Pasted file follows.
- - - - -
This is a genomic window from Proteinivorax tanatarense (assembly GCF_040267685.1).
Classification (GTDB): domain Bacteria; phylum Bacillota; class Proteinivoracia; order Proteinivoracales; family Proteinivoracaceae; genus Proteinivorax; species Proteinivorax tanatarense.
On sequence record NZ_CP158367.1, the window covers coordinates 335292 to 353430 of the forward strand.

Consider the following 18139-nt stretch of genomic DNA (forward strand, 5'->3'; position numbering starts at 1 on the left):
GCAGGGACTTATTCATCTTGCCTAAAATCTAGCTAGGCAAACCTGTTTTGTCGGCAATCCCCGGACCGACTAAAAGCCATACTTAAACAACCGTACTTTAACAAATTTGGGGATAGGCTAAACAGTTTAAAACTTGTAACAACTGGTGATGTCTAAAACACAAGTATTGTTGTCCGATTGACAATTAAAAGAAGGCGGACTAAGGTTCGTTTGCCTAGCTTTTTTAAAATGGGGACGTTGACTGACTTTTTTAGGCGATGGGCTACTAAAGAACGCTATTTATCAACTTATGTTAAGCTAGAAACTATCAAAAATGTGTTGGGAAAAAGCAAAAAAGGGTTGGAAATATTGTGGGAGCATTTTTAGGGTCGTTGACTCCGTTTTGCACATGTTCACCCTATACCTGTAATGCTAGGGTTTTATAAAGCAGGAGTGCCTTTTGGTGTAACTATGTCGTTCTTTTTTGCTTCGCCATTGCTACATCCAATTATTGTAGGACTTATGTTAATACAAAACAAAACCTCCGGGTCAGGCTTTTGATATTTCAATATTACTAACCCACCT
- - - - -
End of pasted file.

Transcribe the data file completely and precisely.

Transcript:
This is a genomic window from Proteinivorax tanatarense (assembly GCF_040267685.1).
Classification (GTDB): domain Bacteria; phylum Bacillota; class Proteinivoracia; order Proteinivoracales; family Proteinivoracaceae; genus Proteinivorax; species Proteinivorax tanatarense.
On sequence record NZ_CP158367.1, the window covers coordinates 335292 to 353430 of the forward strand.

Consider the following 18139-nt stretch of genomic DNA (forward strand, 5'->3'; position numbering starts at 1 on the left):
GCAGGGACTTATTCATCTTGCCTAAAATCTAGCTAGGCAAACCTGTTTTGTCGGCAATCCCCGGACCGACTAAAAGCCATACTTAAACAACCGTACTTTAACAAATTTGGGGATAGGCTAAACAGTTTAAAACTTGTAACAACTGGTGATGTCTAAAACACAAGTATTGTTGTCCGATTGACAATTAAAAGAAGGCGGACTAAGGTTCGTTTGCCTAGCTTTTTTAAAATGGGGACGTTGACTGACTTTTTTAGGCGATGGGCTACTAAAGAACGCTATTTATCAACTTATGTTAAGCTAGAAACTATCAAAAATGTGTTGGGAAAAAGCAAAAAAGGGTTGGAAATATTGTGGGAGCATTTTTAGGGTCGTTGACTCCGTTTTGCACATGTTCACCCTATACCTGTAATGCTAGGGTTTTATAAAGCAGGAGTGCCTTTTGGTGTAACTATGTCGTTCTTTTTTGCTTCGCCATTGCTACATCCAATTATTGTAGGACTTATGTTAATACAAAACAAAACCTCCGGGTCAGGCTTTTGATATTTCAATATTACTAACCCACCT